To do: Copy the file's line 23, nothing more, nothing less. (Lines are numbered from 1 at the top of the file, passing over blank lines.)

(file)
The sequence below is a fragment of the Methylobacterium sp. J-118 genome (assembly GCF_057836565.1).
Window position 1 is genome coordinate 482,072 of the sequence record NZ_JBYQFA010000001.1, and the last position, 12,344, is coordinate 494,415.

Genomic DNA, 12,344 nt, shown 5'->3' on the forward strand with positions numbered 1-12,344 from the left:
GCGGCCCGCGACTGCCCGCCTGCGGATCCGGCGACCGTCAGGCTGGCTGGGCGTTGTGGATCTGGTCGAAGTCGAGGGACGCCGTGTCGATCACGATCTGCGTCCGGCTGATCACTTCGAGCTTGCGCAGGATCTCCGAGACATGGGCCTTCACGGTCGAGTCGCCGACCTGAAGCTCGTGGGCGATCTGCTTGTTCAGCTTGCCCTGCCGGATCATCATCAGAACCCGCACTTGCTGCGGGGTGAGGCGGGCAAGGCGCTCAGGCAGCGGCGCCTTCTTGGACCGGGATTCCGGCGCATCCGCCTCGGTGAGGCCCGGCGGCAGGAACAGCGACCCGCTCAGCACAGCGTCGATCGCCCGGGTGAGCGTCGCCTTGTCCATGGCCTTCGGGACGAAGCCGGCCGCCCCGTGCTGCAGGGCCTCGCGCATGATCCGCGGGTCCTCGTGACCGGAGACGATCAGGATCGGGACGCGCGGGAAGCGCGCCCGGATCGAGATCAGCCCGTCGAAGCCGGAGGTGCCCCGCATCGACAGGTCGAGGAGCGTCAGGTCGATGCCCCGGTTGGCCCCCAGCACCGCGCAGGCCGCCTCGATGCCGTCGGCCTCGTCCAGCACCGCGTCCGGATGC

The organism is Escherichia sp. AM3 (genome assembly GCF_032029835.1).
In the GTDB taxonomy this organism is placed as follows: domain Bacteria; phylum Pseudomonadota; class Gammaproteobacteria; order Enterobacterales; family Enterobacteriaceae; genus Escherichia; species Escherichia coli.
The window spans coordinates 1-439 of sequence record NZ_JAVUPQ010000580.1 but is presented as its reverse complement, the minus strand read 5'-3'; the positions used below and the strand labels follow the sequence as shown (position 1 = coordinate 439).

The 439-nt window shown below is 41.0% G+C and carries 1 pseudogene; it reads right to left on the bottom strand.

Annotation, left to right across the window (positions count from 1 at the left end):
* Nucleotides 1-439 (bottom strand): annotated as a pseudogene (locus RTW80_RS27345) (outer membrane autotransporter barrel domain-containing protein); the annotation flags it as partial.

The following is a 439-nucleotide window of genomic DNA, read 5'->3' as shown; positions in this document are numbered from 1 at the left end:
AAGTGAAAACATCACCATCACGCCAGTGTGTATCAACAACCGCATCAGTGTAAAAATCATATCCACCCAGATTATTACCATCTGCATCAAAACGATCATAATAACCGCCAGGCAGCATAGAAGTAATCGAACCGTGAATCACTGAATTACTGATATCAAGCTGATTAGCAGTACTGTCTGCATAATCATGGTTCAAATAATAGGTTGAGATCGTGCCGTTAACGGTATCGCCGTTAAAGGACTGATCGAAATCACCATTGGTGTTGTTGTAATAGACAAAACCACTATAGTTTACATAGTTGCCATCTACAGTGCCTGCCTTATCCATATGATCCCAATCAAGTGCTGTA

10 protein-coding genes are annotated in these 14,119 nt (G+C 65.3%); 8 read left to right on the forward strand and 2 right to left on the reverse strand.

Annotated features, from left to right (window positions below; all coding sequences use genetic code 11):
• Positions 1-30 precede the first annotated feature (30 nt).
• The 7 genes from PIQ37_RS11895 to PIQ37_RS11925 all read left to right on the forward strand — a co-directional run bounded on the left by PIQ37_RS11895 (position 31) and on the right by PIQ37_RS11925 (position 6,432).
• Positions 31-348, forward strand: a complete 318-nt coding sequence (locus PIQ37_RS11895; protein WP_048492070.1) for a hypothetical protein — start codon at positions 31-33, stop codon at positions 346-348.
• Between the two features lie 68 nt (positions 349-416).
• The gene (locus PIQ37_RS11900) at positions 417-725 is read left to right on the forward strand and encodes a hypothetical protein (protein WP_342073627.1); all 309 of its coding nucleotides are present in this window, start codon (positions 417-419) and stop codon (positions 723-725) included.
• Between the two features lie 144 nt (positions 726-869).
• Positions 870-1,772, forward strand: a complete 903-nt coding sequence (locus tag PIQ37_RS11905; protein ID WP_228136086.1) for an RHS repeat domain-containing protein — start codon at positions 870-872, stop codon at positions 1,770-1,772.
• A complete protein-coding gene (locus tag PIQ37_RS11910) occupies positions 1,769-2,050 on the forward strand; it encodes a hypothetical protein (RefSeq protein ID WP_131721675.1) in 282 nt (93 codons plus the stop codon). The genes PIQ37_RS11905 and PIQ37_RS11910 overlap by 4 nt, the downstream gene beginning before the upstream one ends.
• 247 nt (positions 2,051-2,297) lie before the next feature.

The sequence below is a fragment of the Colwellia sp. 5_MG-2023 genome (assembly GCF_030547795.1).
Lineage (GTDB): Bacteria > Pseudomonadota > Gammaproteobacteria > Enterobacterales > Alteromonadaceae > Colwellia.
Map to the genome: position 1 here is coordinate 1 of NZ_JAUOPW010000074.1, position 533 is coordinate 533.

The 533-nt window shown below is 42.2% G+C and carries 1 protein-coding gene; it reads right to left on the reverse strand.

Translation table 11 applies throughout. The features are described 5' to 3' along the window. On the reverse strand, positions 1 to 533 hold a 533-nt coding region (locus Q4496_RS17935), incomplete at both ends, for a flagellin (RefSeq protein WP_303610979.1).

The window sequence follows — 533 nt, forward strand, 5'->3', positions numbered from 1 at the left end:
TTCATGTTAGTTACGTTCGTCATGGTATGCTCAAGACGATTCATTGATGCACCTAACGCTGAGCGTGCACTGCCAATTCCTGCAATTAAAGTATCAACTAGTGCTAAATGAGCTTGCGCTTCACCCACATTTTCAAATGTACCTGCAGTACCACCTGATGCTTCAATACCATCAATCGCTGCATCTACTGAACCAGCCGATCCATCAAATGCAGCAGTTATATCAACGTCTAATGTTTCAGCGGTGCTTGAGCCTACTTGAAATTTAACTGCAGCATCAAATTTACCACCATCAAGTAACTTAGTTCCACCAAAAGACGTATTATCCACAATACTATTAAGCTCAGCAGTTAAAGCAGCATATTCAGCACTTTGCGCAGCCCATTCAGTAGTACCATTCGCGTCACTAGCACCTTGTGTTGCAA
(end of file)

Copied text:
• 247 nt (positions 2,051-2,297) lie before the next feature.